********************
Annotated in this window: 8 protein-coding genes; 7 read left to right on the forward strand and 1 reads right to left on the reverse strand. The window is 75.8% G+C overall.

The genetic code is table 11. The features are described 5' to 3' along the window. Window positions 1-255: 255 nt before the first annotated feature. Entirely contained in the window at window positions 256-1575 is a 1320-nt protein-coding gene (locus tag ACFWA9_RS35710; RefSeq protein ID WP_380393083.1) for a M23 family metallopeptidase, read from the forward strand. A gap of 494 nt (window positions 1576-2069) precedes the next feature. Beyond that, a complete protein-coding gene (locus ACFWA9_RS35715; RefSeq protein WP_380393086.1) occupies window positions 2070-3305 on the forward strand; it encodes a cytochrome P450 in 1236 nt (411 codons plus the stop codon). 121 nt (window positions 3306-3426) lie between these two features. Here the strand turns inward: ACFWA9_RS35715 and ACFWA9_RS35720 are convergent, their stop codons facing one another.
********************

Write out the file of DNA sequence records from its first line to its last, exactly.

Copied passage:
Annotated in this window: 8 protein-coding genes; 7 read left to right on the forward strand and 1 reads right to left on the reverse strand. The window is 75.8% G+C overall.

The genetic code is table 11. The features are described 5' to 3' along the window. Window positions 1-255: 255 nt before the first annotated feature. Entirely contained in the window at window positions 256-1575 is a 1320-nt protein-coding gene (locus tag ACFWA9_RS35710; RefSeq protein ID WP_380393083.1) for a M23 family metallopeptidase, read from the forward strand. A gap of 494 nt (window positions 1576-2069) precedes the next feature. Beyond that, a complete protein-coding gene (locus ACFWA9_RS35715; RefSeq protein WP_380393086.1) occupies window positions 2070-3305 on the forward strand; it encodes a cytochrome P450 in 1236 nt (411 codons plus the stop codon). 121 nt (window positions 3306-3426) lie between these two features. Here the strand turns inward: ACFWA9_RS35715 and ACFWA9_RS35720 are convergent, their stop codons facing one another.